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United States Court of Appeals,Second Circuit.

Craig J. GENIER, Plaintiff-Appellant, v. Michael J. ASTRUE, Commissioner of Social Security, Defendant-Appellee.

Docket No. 09-3991-cv.

Decided: May 27, 2010

Before LEVAL, SACK, and WESLEY, Circuit Judges. Mark Schneider, Plattsburgh, New York, for Appellant. Kristina Cohn, Special Assistant U.S. Attorney (Stephen P. Conte, Acting Regional Chief Counsel, Office of the General Counsel, Social Security Administration, on the brief), for Andrew T. Baxter, Acting United States Attorney, Northern District of New York, Syracuse, New York, for Appellee.

Plaintiff Craig Genier, an applicant for disability benefits under the Social Security Act, 42 U.S.C. § 401 et seq. (“the Act”), appeals from the judgment of the United States District Court for the Northern District of New York (Peebles, M.J.),* which affirmed the agency's denial of benefits. Genier argues that the administrative law judge who rendered the decision of the Commissioner erred by failing to consider all of the relevant evidence. We agree. We accordingly vacate the judgment of the district court and remand the case for further proceedings.


Genier filed an application for Supplemental Security Income and Disability Insurance Benefits under the Act on April 4, 2006. He alleged that he had been unable to work since August 13, 2005, due to his morbid obesity and related ailments, including, at various times, severe sleep apnea, back pain, and knee pain. The Commissioner denied his application for benefits, and Genier requested a hearing before an administrative law judge (“ALJ”). The ALJ conducted a hearing and on May 8, 2008, issued a decision denying Genier's claims. That decision became the final decision of the Commissioner when the Appeals Council denied Genier's request for review on September 8, 2008.

Genier commenced an action in the United States District Court for the Northern District of New York on September 30, 2008, seeking review of the denial of benefits pursuant to 42 U.S.C. §§ 405(g) and 1383(c). The district court affirmed the agency's decision, finding that it was supported by substantial evidence, on September 22, 2009.


Genier asserted that he became unable to work in August 2005 as a result of morbid obesity and several related impairments, including sleep apnea and mobility and breathing problems. At the time he stopped working, Genier was twenty-seven years old and weighed approximately 400 pounds.

On May 11, 2006, Genier filled out a claimant questionnaire for the Division of Disability Determinations in the New York State Office of Temporary and Disability Assistance, the state agency charged with adjudication of disability claims on behalf of the federal government. On the questionnaire, Genier described his daily activities. He wrote, in pertinent part, that he “tr[ied] to feed dogs and tr[ied] to let dogs out,” but that his “father help[ed][him] with feeding and letting dogs out.” He also wrote that he “tr[ied] to do thing [s] around house, like dishes[,] vacuum[,] etc.,” and “tr[ied] to do [his] own laundry,” but that he “need[ed] help” with the laundry because he tired easily, and that he was restricted in other household chores because it was “difficult for [him] to get around.”

In November 2007, Genier underwent bariatric surgery. As a consequence of the surgery and related treatments, Genier reduced his weight from 494 pounds in June 2006 to 327 pounds at the time of his hearing before the ALJ, in April 2008. At the hearing, Genier testified that he wished to return to work as soon as his doctor permitted him to do so. Genier testified that he continued to suffer from sleep apnea, high blood pressure, and back pain, but that they had improved significantly with treatment and as a result of his surgery and weight loss. He testified that he continued to suffer from severe knee pain, which caused his knee to give out approximately once a week.

Genier further testified that, as of the time of his hearing, he was sometimes able to clean, cook, and do outdoor chores, including snow shoveling and plowing. He indicated that he had been more substantially limited in these activities prior to his surgery and weight loss. He reported being able to stand or walk for ten to fifteen minutes at a time, and that he had regained the ability to climb stairs.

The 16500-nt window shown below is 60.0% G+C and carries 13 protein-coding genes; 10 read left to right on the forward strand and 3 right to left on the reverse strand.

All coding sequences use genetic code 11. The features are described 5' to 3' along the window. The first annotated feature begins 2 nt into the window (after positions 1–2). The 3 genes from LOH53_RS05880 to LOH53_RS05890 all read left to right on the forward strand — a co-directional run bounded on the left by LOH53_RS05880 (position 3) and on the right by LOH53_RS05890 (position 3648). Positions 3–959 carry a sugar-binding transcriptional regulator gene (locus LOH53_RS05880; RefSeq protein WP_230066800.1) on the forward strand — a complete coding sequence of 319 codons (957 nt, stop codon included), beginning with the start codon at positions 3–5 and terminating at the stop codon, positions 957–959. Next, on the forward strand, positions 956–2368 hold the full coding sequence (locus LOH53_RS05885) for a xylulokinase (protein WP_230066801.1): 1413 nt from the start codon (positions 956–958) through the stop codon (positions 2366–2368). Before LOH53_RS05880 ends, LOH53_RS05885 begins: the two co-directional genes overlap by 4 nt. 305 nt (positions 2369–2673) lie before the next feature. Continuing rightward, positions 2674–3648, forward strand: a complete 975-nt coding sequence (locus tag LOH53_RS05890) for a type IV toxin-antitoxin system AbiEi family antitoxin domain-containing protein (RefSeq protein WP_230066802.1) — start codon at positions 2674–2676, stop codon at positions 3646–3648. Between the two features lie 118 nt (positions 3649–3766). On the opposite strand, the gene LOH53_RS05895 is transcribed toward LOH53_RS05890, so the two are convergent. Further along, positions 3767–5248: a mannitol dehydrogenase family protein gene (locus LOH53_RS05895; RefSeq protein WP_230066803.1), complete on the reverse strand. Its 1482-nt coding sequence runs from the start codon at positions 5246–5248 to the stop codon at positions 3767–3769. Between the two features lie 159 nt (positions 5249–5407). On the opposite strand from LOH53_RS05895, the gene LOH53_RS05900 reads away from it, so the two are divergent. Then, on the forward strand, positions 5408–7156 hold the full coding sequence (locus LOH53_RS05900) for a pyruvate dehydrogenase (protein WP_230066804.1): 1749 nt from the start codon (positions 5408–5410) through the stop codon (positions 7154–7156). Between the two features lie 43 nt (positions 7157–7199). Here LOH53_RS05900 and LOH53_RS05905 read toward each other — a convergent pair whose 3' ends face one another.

The ALJ's Decision

In determining that Genier was not disabled, the ALJ used the sequential evaluation process set forth at 20 C.F.R. §§ 404.1520 and 416.920. The ALJ concluded that Genier's obesity and sleep apnea were “severe” impairments, but that they did not correspond to an impairment set forth in Appendix 1 of 20 C.F.R. Part 404, Subpart P. The ALJ found that Genier retained the residual functional capacity (“RFC”) to perform a wide range of medium work. Specifically, he concluded that Genier could lift up to thirty pounds occasionally and up to twenty pounds regularly, and that he could sit, stand, and walk for six hours each in an eight-hour workday. In reaching this conclusion, the ALJ considered Genier's assertions of pain and fatigue, but did not credit those assertions, as he found them to be contrary to the objective medical evidence and other evidence of record, including Genier's reports of his daily activities. The ALJ's decision to discredit Genier's assertions was based, at least in part, on the fact that, according to the ALJ, Genier “indicated in a questionnaire dated May 11, 2006 that he was able to care for his dogs, vacuum, do dishes, cook, and do laundry.” The ALJ added that Genier “testified at the hearing that he performs these household chores.”

Because Genier's prior jobs required him to perform at exertional levels beyond his RFC, he could not perform his past relevant work. Given his age, education, experience, and RFC, however, the ALJ concluded that under Medical-Vocational Rule 203.29, set forth at 20 C.F.R. Part 404, Subpart P, Appendix 2, Genier was capable of doing jobs that existed in significant numbers in the national economy. Because he determined that Genier was capable of substantial productive activity, the ALJ ruled that Genier was not disabled under the Act, and denied his claims.


Genier argues that the ALJ erred by refusing to credit his reports of pain and fatigue on the ground that they were inconsistent with the objective medical evidence and other evidence of record. He also argues that the magistrate judge erred in refusing to consider an opinion letter submitted by his treating physician after the administrative hearing, and that the ALJ erred (1) by finding that Genier had the residual functional capacity to perform work at the medium exertional level; (2) by failing to consult a vocational expert when determining whether Genier could perform jobs that existed in significant numbers in the national economy; and (3) by failing to recontact one of Genier's treating physicians when the doctor did not submit a written evaluation along with his treatment records. We agree with Genier's first contention. The ALJ's disbelief of Genier's claims as to his level of capacity was based on the ALJ's mispercption of the evidence, which in fact did not contradict Genier's claims.